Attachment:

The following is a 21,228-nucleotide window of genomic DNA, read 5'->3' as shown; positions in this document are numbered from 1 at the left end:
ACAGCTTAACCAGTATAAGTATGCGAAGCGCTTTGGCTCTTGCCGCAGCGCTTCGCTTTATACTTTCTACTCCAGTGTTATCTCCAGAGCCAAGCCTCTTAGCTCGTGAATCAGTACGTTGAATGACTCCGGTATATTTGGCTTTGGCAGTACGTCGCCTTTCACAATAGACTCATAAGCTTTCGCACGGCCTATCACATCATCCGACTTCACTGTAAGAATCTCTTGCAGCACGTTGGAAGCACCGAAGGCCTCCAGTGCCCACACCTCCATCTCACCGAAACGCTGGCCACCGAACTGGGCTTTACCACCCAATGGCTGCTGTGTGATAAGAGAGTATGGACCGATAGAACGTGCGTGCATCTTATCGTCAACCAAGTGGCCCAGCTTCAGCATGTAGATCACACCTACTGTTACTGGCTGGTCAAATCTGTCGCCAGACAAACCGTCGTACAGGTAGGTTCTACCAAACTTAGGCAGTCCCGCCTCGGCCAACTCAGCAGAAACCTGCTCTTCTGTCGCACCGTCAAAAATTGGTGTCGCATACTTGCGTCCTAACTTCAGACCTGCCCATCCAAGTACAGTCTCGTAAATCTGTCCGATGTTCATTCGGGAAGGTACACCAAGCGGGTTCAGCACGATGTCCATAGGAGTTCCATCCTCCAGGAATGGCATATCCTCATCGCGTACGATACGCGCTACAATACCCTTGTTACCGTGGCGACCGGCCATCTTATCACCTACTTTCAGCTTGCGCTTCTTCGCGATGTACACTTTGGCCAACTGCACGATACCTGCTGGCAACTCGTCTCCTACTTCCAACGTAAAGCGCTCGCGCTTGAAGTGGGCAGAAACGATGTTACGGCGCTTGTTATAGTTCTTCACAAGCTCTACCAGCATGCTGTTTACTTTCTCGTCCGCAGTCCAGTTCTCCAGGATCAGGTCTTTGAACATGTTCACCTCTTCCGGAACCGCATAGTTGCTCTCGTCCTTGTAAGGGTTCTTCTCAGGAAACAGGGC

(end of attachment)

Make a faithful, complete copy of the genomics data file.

The following is a 21,228-nucleotide window of genomic DNA, read 5'->3' as shown; positions in this document are numbered from 1 at the left end:
ACAGCTTAACCAGTATAAGTATGCGAAGCGCTTTGGCTCTTGCCGCAGCGCTTCGCTTTATACTTTCTACTCCAGTGTTATCTCCAGAGCCAAGCCTCTTAGCTCGTGAATCAGTACGTTGAATGACTCCGGTATATTTGGCTTTGGCAGTACGTCGCCTTTCACAATAGACTCATAAGCTTTCGCACGGCCTATCACATCATCCGACTTCACTGTAAGAATCTCTTGCAGCACGTTGGAAGCACCGAAGGCCTCCAGTGCCCACACCTCCATCTCACCGAAACGCTGGCCACCGAACTGGGCTTTACCACCCAATGGCTGCTGTGTGATAAGAGAGTATGGACCGATAGAACGTGCGTGCATCTTATCGTCAACCAAGTGGCCCAGCTTCAGCATGTAGATCACACCTACTGTTACTGGCTGGTCAAATCTGTCGCCAGACAAACCGTCGTACAGGTAGGTTCTACCAAACTTAGGCAGTCCCGCCTCGGCCAACTCAGCAGAAACCTGCTCTTCTGTCGCACCGTCAAAAATTGGTGTCGCATACTTGCGTCCTAACTTCAGACCTGCCCATCCAAGTACAGTCTCGTAAATCTGTCCGATGTTCATTCGGGAAGGTACACCAAGCGGGTTCAGCACGATGTCCATAGGAGTTCCATCCTCCAGGAATGGCATATCCTCATCGCGTACGATACGCGCTACAATACCCTTGTTACCGTGGCGACCGGCCATCTTATCACCTACTTTCAGCTTGCGCTTCTTCGCGATGTACACTTTGGCCAACTGCACGATACCTGCTGGCAACTCGTCTCCTACTTCCAACGTAAAGCGCTCGCGCTTGAAGTGGGCAGAAACGATGTTACGGCGCTTGTTATAGTTCTTCACAAGCTCTACCAGCATGCTGTTTACTTTCTCGTCCGCAGTCCAGTTCTCCAGGATCAGGTCTTTGAACATGTTCACCTCTTCCGGAACCGCATAGTTGCTCTCGTCCTTGTAAGGGTTCTTCTCAGGAAACAGGGC